But stewardship can mean different things for different people. For me, in this season, it means I need to stop playing small with my resources. It means taking up space in the arenas that I’m an expert—publicly and in my client interactions. Cuz Jesus gave me smarts and it doesn’t help anyone when I don’t use them. It means giving my money when I feel called. Dinners out with friends and seemingly foolish amounts to causes I believe in. It means prioritizing other people’s needs over my wouldn’t-it-be-nice’s. Sometimes that means sacrificing time, sometimes that’s money. I’ve been entrusted and I just want to use it all wisely.

In Conclusion … (jk jk there is no end in sight)

I think stewardship came up as a core value for me this year because I have so many questions about it. I’m drawn to it because the meaning of it changes with each new season of my life. I’m in my 30’s now. I’m like a real adult with a real baby and a real business. I’ve been around long enough to feel lucky and to have noticed significant growth. So now that there is a history to look back on, I can see where I went wrong and course correct a little bit. I want to get to 42 and 52 and 62 and be really proud of how I spent my entrusted resources.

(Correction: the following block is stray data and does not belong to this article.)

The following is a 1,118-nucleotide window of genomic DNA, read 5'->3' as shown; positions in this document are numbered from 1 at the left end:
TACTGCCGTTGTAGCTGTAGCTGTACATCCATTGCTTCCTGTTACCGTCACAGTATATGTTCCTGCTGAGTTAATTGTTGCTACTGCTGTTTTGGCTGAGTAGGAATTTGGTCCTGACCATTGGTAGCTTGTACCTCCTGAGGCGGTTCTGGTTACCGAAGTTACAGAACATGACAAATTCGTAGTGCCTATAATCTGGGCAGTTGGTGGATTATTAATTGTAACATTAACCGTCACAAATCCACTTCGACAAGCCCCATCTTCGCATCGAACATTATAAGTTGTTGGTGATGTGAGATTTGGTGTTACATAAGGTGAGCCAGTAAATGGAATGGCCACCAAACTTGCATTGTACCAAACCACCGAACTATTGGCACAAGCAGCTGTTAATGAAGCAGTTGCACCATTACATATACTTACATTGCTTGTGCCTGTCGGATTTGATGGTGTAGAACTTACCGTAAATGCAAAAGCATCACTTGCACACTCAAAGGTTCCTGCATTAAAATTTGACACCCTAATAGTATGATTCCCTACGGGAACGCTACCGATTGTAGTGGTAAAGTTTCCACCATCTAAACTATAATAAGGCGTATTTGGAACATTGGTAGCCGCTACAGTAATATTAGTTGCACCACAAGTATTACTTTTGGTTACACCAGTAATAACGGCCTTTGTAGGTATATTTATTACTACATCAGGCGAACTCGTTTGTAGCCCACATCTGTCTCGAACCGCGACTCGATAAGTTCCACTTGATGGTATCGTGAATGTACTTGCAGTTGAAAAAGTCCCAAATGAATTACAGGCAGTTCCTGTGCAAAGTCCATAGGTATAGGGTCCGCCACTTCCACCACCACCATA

So far, I’ve worked hard and built a business to be proud of. But I never stopped to define why I’m working so hard. And that’s what this year is … I’m finally stopping to think about why I’m doing it. I don’t have answers yet, but the stopping and considering is nice.